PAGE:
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Thursday, December 2, 2021

The U.S. and China pledge to cooperate on “surviving” the climate crisis




The United States and China have rarely issued a joint statement on cooperation on climate change. The Chinese envoy who attended the UN COP26 summit on Wednesday called this an “existential crisis”, but it did not change the country’s goals.

China’s Xie Zhenhua said that climate change is becoming more and more urgent and severe. By cooperating with the world’s largest economy-and the largest polluter-it will “bring more benefits to our two peoples.”

The United States and China stated that they will continue to discuss specific and pragmatic actions to reduce emissions in the 2020s after COP26.

“Our two teams reached an agreement on a joint statement this afternoon,” he said at a press conference before a separate event held by his American counterpart John Kerry.

Kerry stated that the two countries “cooperated sincerely and found common ground” and shared a common interest in the success of COP26.

US President Joe Biden only criticized Chinese and Russian leaders for not participating in the UN climate negotiations in Glasgow last week.

Kerry said that the United States and China have differences, but cooperation is “the only way to get the job done.” He pointed out that climate change is not random, but rooted in science.

Kerry said the two countries are still negotiating a virtual summit between Biden and Chinese President Xi Jinping.

“We need to expand our ambitions and take responsibility,” Xie said earlier, emphasizing that cooperation in addressing climate change is the only option.

The two countries stated that they intend to develop their own long-term strategies aimed at achieving net zero greenhouse gas emissions and carbon neutrality.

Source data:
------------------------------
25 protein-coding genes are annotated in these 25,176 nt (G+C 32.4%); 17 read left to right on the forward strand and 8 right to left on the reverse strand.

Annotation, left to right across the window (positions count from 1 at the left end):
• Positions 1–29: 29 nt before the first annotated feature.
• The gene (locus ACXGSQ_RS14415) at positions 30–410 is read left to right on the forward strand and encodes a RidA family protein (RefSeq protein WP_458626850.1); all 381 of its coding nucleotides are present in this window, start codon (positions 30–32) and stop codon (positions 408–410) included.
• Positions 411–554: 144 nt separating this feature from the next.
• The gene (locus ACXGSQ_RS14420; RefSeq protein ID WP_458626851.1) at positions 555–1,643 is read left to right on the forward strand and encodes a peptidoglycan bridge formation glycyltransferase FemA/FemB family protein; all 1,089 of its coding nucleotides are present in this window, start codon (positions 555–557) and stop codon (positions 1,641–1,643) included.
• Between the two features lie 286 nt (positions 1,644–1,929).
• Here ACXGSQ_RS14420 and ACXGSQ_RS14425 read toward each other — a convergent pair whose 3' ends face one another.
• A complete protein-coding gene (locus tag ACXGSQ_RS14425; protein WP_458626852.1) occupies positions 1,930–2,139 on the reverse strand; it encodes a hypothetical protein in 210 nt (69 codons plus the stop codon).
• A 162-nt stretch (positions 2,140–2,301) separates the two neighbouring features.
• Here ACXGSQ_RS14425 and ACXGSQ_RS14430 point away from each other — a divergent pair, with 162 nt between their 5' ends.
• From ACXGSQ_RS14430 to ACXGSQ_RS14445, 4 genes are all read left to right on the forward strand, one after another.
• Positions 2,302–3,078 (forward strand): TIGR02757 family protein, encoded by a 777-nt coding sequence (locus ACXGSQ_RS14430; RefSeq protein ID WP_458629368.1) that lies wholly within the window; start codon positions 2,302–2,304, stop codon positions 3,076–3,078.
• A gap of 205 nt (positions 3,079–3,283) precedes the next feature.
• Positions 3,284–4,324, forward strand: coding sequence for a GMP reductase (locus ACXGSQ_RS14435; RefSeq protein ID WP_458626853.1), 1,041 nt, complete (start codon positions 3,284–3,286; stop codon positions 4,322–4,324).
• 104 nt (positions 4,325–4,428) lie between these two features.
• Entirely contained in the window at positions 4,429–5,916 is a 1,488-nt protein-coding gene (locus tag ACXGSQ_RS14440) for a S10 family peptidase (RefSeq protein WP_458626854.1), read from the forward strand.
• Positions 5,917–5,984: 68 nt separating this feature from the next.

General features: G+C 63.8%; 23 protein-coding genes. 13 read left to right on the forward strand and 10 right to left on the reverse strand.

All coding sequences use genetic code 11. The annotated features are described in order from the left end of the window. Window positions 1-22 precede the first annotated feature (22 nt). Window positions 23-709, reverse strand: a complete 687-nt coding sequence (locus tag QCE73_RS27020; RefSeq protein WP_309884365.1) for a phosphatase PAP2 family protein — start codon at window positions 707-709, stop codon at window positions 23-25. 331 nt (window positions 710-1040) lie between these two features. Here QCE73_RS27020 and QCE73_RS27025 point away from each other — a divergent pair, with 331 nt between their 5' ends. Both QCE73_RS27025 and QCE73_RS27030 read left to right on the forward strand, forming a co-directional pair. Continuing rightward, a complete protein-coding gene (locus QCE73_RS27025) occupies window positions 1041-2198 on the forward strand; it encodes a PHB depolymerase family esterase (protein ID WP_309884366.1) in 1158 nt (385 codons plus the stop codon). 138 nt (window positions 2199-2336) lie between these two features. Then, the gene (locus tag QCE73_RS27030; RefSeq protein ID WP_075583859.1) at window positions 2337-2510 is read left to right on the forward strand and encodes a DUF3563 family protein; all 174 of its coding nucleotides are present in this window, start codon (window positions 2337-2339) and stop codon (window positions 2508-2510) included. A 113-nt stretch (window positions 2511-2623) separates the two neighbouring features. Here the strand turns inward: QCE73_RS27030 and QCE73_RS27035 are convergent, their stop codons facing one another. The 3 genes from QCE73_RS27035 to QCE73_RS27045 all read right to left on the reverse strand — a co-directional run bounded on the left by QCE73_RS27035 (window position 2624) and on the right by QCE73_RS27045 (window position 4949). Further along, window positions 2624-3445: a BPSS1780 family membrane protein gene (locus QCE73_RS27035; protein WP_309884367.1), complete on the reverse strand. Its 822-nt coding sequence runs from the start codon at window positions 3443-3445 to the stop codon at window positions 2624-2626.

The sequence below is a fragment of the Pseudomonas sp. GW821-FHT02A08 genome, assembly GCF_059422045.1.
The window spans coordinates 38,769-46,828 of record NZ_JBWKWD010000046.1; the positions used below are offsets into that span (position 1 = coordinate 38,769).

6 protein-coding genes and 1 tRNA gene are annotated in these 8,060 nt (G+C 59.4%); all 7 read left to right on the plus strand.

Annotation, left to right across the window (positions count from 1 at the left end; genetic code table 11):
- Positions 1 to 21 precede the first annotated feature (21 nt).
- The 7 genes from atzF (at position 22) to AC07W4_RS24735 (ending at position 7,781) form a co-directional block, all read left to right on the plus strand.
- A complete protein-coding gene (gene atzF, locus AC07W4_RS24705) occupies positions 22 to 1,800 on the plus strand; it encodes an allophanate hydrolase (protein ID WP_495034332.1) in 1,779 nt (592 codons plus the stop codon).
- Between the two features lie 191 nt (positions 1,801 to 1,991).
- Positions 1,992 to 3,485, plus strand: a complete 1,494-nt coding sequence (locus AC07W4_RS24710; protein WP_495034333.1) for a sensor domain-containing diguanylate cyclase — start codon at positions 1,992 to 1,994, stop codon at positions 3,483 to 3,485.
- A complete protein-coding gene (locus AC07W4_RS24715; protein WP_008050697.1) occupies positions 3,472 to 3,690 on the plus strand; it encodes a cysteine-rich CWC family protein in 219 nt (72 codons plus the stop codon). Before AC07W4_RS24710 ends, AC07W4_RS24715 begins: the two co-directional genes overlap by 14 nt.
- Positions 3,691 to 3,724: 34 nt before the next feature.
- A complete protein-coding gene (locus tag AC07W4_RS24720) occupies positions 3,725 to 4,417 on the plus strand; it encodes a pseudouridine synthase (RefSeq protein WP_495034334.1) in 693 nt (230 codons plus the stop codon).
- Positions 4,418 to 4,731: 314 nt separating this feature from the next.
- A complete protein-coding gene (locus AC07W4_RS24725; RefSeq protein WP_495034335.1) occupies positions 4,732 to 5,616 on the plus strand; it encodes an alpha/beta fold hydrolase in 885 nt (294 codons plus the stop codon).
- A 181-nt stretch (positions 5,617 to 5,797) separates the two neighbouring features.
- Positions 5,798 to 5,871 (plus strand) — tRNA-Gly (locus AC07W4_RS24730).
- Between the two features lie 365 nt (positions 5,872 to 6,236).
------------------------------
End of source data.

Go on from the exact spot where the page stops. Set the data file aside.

Kerry said that he believes that China’s emissions are “probably peaked,” and he hopes that China can accelerate and gradually reduce emissions before achieving its goals.

China has committed to peak emissions and then decline by 2030, with the goal of achieving carbon neutrality by 2060.

Kerry said that the agreement includes “a gradual reduction of the unabated coal as soon as possible within this decade.”

Xie said that a “consensus” has been reached on a series of key issues surrounding the Paris climate agreement to limit the temperature rise to less than 2 degrees Celsius, preferably 1.5 degrees Celsius.

This includes national goals, the so-called Paris framework, and the climate financing provided by rich countries to developing countries. Both parties will “work together and cooperate with other parties to ensure the success of COP26.”

They also intend to “maximize international investment and financing to support the transition from carbon-intensive fossil fuel energy sources to green, low-carbon and renewable energy sources in developing countries.”

This includes establishing a global carbon market.

However, China intends to formulate its own national plan to deal with the powerful warming gas-methane.

The United States and the European Union pledged last week to reduce methane emissions by 30% from 2020 levels by 2030, and China refused to join the agreement.

China and the United States will also gradually reduce the production and consumption of HFCs.

On the issue of deforestation, the two sides only promised to “strengthen the target” in this regard.

United Nations Secretary-General António Guterres welcomed the agreement, stating that “response to the climate crisis requires international cooperation and solidarity. This is an important step in the right direction.”

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